We walked around the college and practiced walking up and down stairs, practicing giving positive and negative reactions to a dogs behavior. This went so well and we were both really, really happy with how that went. Therefore I went on the waiting list for a Guide Dog. During this time, I had a number of visits from Guide Dogs including looking at where I was currently living and looking at the size of the garden and where would the dog ‘spend’. I had to do this another time, because whilst on the waiting list I moved house, so Guide Dogs had to come a assess my house again, along with looking and assessing my pet dogs.

As I had moved house, I needed new routes, to get out and about as well as routes for working my future Guide Dog. I had a number of mobility lessons before I went back on the waiting list for a Guide Dog. So fast forwarding to June 2017, at this point in my life, I had moved out of the family home, and living on my own, as well as visiting my girlfriend once a month up in Birmingham which I love to do, as still love to do! During this time, I had phoned Guide Dogs to give them an update and tell them that I had moved out and was living on my own. About a week or so later, I got the phone call I had been dreaming and waiting for almost three years. I got the phone call to say that Guide Dogs, had possibly found me a Guide Dog.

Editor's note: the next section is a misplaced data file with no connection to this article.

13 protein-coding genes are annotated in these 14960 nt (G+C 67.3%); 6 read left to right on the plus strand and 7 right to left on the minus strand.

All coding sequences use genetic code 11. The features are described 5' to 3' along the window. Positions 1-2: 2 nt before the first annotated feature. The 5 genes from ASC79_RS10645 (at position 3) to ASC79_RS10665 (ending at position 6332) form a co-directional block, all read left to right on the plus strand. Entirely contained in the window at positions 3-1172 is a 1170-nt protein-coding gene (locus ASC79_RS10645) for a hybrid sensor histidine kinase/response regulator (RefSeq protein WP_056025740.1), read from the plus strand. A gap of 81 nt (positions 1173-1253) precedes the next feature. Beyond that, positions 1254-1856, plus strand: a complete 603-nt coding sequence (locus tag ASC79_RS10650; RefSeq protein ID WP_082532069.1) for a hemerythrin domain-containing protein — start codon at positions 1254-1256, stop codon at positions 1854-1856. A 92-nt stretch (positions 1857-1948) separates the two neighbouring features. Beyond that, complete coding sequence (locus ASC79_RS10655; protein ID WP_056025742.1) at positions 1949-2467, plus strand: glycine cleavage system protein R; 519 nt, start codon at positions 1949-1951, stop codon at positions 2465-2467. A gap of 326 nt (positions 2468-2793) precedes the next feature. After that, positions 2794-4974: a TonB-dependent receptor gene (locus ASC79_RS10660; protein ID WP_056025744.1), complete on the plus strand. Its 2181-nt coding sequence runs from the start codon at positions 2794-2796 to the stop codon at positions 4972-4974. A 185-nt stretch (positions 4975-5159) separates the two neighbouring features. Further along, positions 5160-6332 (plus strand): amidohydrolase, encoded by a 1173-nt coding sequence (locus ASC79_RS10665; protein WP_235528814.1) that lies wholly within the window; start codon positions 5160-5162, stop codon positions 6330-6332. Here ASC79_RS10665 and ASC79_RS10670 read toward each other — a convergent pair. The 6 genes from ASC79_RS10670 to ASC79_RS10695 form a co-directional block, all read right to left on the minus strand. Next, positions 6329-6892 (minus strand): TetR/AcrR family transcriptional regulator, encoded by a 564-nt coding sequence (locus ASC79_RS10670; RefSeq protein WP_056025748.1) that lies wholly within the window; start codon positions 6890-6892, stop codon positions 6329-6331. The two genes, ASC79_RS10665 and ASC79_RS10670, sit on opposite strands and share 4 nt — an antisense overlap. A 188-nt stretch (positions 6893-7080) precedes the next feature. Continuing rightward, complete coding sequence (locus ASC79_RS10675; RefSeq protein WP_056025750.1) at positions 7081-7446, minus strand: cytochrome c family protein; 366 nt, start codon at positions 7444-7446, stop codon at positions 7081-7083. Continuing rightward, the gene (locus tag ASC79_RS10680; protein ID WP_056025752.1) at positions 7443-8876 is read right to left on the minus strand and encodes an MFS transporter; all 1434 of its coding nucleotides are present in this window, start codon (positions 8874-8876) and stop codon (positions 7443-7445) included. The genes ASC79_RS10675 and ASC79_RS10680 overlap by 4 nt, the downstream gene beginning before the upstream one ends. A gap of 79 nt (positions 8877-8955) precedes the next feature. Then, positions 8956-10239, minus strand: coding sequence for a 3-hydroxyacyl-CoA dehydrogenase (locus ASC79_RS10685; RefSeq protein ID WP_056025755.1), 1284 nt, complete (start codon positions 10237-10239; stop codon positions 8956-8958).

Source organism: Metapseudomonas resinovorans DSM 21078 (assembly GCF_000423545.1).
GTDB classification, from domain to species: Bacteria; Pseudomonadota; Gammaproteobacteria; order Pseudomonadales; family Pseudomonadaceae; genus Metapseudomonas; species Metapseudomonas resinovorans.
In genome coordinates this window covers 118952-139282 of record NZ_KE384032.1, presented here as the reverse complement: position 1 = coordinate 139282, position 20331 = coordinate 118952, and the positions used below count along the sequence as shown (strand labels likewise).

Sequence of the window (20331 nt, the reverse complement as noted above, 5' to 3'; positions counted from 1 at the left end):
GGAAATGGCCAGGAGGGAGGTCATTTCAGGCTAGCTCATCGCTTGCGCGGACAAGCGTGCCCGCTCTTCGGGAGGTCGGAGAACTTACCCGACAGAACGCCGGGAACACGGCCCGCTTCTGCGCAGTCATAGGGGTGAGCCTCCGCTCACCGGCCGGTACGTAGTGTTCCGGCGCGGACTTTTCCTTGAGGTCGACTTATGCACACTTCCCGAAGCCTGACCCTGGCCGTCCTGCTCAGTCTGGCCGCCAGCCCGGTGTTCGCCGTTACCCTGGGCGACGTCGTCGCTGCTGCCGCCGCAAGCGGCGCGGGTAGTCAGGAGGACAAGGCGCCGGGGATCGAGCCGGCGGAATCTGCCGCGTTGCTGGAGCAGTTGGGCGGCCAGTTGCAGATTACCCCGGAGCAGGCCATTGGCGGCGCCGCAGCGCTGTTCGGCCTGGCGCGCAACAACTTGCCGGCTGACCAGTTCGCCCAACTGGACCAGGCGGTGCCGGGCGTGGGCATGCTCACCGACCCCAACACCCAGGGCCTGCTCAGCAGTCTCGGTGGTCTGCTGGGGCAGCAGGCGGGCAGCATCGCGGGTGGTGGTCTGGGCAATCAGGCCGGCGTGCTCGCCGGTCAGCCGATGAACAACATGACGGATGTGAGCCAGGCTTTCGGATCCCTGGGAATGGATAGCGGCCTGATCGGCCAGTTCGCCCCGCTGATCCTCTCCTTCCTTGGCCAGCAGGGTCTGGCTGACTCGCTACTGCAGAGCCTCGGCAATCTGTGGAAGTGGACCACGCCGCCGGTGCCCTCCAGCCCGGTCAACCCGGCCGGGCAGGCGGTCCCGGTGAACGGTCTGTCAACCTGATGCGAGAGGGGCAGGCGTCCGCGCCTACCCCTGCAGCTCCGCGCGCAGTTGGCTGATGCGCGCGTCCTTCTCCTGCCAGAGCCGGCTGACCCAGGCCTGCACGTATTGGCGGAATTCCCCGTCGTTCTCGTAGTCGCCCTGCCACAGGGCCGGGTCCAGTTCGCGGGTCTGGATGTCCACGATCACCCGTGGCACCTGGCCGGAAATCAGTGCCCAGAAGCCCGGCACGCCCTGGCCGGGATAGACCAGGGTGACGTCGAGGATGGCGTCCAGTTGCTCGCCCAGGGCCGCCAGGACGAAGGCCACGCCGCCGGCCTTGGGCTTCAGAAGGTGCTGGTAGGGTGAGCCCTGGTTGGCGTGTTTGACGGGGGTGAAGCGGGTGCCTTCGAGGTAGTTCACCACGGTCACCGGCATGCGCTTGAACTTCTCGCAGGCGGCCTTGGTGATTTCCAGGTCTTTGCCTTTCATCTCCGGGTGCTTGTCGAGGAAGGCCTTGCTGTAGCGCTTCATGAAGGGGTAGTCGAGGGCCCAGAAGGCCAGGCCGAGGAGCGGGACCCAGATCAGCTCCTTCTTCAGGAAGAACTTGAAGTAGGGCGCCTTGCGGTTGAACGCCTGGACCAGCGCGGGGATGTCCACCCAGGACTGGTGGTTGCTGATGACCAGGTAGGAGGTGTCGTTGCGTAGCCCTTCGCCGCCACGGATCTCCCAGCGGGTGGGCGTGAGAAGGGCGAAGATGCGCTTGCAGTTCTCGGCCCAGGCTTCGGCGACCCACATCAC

About a week later on a Thursday afternoon. A Guide Dog Mobility Instructor came round with a two-year-old, yellow Labrador Retriever cross. He brought her up to my flat, were my mum and I were waiting. We both said hello to the dog, and started to answer a few questions about where I was living, how the other residents would feel about having a dog around the place, along with my current routes and places a still go. We then went on another harness walk to practice the basic commands again, as it had been some time since I had done them before on the Guide Dog Assessment. Then we walked back to get the dog and do the same walk with the dog in harness. Once, we both started walking we didn’t stop. We carried on and on until we got to the end of the road, which was much more further then me and the trainer had done a few minutes before. After we turned around, we lead walk the dog back, and the trainer guided me back home. On the way home, he started telling me some more things about the dog and a little bit about her personality and characteristics.

Once home, went through how the two walks went. The trainer said that he thought it went really well and that me and Blossom when he then said what she was called work so well together, that he was going to recommend that we got matched as a partnership. After this, I then had to say goodbye to Blossom, which I was a little sad at because even though the chance was slim and wasn’t very likely as the meeting went so well. There was a little of me was sad to see her go, just in case I never got to see her again.